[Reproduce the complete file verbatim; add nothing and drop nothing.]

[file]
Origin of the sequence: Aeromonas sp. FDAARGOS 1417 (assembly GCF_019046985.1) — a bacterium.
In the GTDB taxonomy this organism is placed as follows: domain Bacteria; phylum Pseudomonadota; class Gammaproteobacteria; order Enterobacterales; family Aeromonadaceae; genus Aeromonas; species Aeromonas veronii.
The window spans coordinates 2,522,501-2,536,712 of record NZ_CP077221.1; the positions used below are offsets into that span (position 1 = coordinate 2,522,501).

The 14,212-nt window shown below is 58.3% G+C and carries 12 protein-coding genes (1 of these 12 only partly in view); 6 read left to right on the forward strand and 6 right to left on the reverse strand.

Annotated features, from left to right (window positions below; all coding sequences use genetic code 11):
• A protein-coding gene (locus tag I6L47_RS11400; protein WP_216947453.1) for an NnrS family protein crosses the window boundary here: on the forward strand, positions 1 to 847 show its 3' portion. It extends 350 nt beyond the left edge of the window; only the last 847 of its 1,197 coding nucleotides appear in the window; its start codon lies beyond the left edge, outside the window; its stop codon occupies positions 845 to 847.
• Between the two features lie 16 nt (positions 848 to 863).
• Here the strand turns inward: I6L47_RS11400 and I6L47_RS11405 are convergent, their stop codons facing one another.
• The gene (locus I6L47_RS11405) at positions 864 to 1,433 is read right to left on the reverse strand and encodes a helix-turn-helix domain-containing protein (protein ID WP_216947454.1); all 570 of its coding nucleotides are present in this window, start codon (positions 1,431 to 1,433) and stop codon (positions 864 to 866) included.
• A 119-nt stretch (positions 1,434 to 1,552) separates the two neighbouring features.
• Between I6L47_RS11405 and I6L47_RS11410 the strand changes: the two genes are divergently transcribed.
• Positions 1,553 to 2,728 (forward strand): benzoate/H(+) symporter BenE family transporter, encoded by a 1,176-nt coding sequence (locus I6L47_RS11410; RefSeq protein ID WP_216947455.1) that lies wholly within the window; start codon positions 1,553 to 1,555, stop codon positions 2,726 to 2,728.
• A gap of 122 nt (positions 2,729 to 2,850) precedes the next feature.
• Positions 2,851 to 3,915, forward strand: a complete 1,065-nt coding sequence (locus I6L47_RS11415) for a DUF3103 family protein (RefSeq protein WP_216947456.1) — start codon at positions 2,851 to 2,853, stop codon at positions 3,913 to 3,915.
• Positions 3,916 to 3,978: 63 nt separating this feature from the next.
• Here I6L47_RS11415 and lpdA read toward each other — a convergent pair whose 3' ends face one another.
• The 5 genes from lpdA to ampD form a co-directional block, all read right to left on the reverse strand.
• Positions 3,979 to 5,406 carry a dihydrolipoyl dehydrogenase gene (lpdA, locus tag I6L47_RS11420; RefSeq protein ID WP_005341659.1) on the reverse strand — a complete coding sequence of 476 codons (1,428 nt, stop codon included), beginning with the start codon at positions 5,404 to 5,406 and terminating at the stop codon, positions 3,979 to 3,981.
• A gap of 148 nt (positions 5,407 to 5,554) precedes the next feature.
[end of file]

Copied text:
Origin of the sequence: Aeromonas sp. FDAARGOS 1417 (assembly GCF_019046985.1) — a bacterium.
In the GTDB taxonomy this organism is placed as follows: domain Bacteria; phylum Pseudomonadota; class Gammaproteobacteria; order Enterobacterales; family Aeromonadaceae; genus Aeromonas; species Aeromonas veronii.
The window spans coordinates 2,522,501-2,536,712 of record NZ_CP077221.1; the positions used below are offsets into that span (position 1 = coordinate 2,522,501).

The 14,212-nt window shown below is 58.3% G+C and carries 12 protein-coding genes (1 of these 12 only partly in view); 6 read left to right on the forward strand and 6 right to left on the reverse strand.

Annotated features, from left to right (window positions below; all coding sequences use genetic code 11):
• A protein-coding gene (locus tag I6L47_RS11400; protein WP_216947453.1) for an NnrS family protein crosses the window boundary here: on the forward strand, positions 1 to 847 show its 3' portion. It extends 350 nt beyond the left edge of the window; only the last 847 of its 1,197 coding nucleotides appear in the window; its start codon lies beyond the left edge, outside the window; its stop codon occupies positions 845 to 847.
• Between the two features lie 16 nt (positions 848 to 863).
• Here the strand turns inward: I6L47_RS11400 and I6L47_RS11405 are convergent, their stop codons facing one another.
• The gene (locus I6L47_RS11405) at positions 864 to 1,433 is read right to left on the reverse strand and encodes a helix-turn-helix domain-containing protein (protein ID WP_216947454.1); all 570 of its coding nucleotides are present in this window, start codon (positions 1,431 to 1,433) and stop codon (positions 864 to 866) included.
• A 119-nt stretch (positions 1,434 to 1,552) separates the two neighbouring features.
• Between I6L47_RS11405 and I6L47_RS11410 the strand changes: the two genes are divergently transcribed.
• Positions 1,553 to 2,728 (forward strand): benzoate/H(+) symporter BenE family transporter, encoded by a 1,176-nt coding sequence (locus I6L47_RS11410; RefSeq protein ID WP_216947455.1) that lies wholly within the window; start codon positions 1,553 to 1,555, stop codon positions 2,726 to 2,728.
• A gap of 122 nt (positions 2,729 to 2,850) precedes the next feature.
• Positions 2,851 to 3,915, forward strand: a complete 1,065-nt coding sequence (locus I6L47_RS11415) for a DUF3103 family protein (RefSeq protein WP_216947456.1) — start codon at positions 2,851 to 2,853, stop codon at positions 3,913 to 3,915.
• Positions 3,916 to 3,978: 63 nt separating this feature from the next.
• Here I6L47_RS11415 and lpdA read toward each other — a convergent pair whose 3' ends face one another.
• The 5 genes from lpdA to ampD form a co-directional block, all read right to left on the reverse strand.
• Positions 3,979 to 5,406 carry a dihydrolipoyl dehydrogenase gene (lpdA, locus tag I6L47_RS11420; RefSeq protein ID WP_005341659.1) on the reverse strand — a complete coding sequence of 476 codons (1,428 nt, stop codon included), beginning with the start codon at positions 5,404 to 5,406 and terminating at the stop codon, positions 3,979 to 3,981.
• A gap of 148 nt (positions 5,407 to 5,554) precedes the next feature.